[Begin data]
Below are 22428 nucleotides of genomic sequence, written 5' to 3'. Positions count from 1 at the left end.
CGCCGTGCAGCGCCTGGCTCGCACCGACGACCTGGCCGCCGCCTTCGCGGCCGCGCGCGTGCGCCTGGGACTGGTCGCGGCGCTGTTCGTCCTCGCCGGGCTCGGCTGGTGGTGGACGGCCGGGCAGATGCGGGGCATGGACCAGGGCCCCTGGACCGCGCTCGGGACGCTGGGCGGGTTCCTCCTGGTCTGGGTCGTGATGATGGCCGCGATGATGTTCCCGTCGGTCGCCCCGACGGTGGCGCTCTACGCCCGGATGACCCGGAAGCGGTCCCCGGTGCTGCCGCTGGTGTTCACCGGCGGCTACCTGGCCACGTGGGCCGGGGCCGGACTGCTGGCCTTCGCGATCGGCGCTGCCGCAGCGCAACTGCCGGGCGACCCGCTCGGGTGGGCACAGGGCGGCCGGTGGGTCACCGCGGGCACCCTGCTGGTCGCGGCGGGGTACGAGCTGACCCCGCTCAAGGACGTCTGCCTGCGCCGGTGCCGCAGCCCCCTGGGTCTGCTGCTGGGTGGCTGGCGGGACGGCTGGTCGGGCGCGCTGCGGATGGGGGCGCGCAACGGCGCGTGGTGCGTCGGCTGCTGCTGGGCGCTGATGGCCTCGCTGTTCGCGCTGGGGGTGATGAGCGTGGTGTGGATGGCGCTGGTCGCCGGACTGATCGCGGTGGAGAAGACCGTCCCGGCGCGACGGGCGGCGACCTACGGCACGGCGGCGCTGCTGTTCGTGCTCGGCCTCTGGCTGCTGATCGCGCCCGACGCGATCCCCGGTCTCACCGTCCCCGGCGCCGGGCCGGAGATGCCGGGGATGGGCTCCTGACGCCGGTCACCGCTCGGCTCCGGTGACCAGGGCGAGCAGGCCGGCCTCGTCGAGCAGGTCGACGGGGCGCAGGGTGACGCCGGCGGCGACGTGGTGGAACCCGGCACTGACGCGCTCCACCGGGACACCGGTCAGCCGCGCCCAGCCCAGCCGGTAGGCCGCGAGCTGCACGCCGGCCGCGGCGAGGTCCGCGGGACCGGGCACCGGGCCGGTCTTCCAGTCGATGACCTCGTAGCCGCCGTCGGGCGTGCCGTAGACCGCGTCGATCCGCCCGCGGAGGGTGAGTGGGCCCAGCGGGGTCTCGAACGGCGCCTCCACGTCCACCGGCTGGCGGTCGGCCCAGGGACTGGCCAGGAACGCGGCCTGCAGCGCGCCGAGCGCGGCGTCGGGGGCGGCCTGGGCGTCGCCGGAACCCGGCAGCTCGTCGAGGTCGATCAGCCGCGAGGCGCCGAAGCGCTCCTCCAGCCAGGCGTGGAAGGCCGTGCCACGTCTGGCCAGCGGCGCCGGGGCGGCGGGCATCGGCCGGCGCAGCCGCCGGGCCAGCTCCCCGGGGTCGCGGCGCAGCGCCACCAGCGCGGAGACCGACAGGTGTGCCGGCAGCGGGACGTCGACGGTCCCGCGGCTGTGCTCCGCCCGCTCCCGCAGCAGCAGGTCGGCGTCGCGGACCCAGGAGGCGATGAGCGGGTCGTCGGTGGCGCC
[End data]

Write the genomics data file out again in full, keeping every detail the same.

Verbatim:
Below are 22428 nucleotides of genomic sequence, written 5' to 3'. Positions count from 1 at the left end.
CGCCGTGCAGCGCCTGGCTCGCACCGACGACCTGGCCGCCGCCTTCGCGGCCGCGCGCGTGCGCCTGGGACTGGTCGCGGCGCTGTTCGTCCTCGCCGGGCTCGGCTGGTGGTGGACGGCCGGGCAGATGCGGGGCATGGACCAGGGCCCCTGGACCGCGCTCGGGACGCTGGGCGGGTTCCTCCTGGTCTGGGTCGTGATGATGGCCGCGATGATGTTCCCGTCGGTCGCCCCGACGGTGGCGCTCTACGCCCGGATGACCCGGAAGCGGTCCCCGGTGCTGCCGCTGGTGTTCACCGGCGGCTACCTGGCCACGTGGGCCGGGGCCGGACTGCTGGCCTTCGCGATCGGCGCTGCCGCAGCGCAACTGCCGGGCGACCCGCTCGGGTGGGCACAGGGCGGCCGGTGGGTCACCGCGGGCACCCTGCTGGTCGCGGCGGGGTACGAGCTGACCCCGCTCAAGGACGTCTGCCTGCGCCGGTGCCGCAGCCCCCTGGGTCTGCTGCTGGGTGGCTGGCGGGACGGCTGGTCGGGCGCGCTGCGGATGGGGGCGCGCAACGGCGCGTGGTGCGTCGGCTGCTGCTGGGCGCTGATGGCCTCGCTGTTCGCGCTGGGGGTGATGAGCGTGGTGTGGATGGCGCTGGTCGCCGGACTGATCGCGGTGGAGAAGACCGTCCCGGCGCGACGGGCGGCGACCTACGGCACGGCGGCGCTGCTGTTCGTGCTCGGCCTCTGGCTGCTGATCGCGCCCGACGCGATCCCCGGTCTCACCGTCCCCGGCGCCGGGCCGGAGATGCCGGGGATGGGCTCCTGACGCCGGTCACCGCTCGGCTCCGGTGACCAGGGCGAGCAGGCCGGCCTCGTCGAGCAGGTCGACGGGGCGCAGGGTGACGCCGGCGGCGACGTGGTGGAACCCGGCACTGACGCGCTCCACCGGGACACCGGTCAGCCGCGCCCAGCCCAGCCGGTAGGCCGCGAGCTGCACGCCGGCCGCGGCGAGGTCCGCGGGACCGGGCACCGGGCCGGTCTTCCAGTCGATGACCTCGTAGCCGCCGTCGGGCGTGCCGTAGACCGCGTCGATCCGCCCGCGGAGGGTGAGTGGGCCCAGCGGGGTCTCGAACGGCGCCTCCACGTCCACCGGCTGGCGGTCGGCCCAGGGACTGGCCAGGAACGCGGCCTGCAGCGCGCCGAGCGCGGCGTCGGGGGCGGCCTGGGCGTCGCCGGAACCCGGCAGCTCGTCGAGGTCGATCAGCCGCGAGGCGCCGAAGCGCTCCTCCAGCCAGGCGTGGAAGGCCGTGCCACGTCTGGCCAGCGGCGCCGGGGCGGCGGGCATCGGCCGGCGCAGCCGCCGGGCCAGCTCCCCGGGGTCGCGGCGCAGCGCCACCAGCGCGGAGACCGACAGGTGTGCCGGCAGCGGGACGTCGACGGTCCCGCGGCTGTGCTCCGCCCGCTCCCGCAGCAGCAGGTCGGCGTCGCGGACCCAGGAGGCGATGAGCGGGTCGTCGGTGGCGCC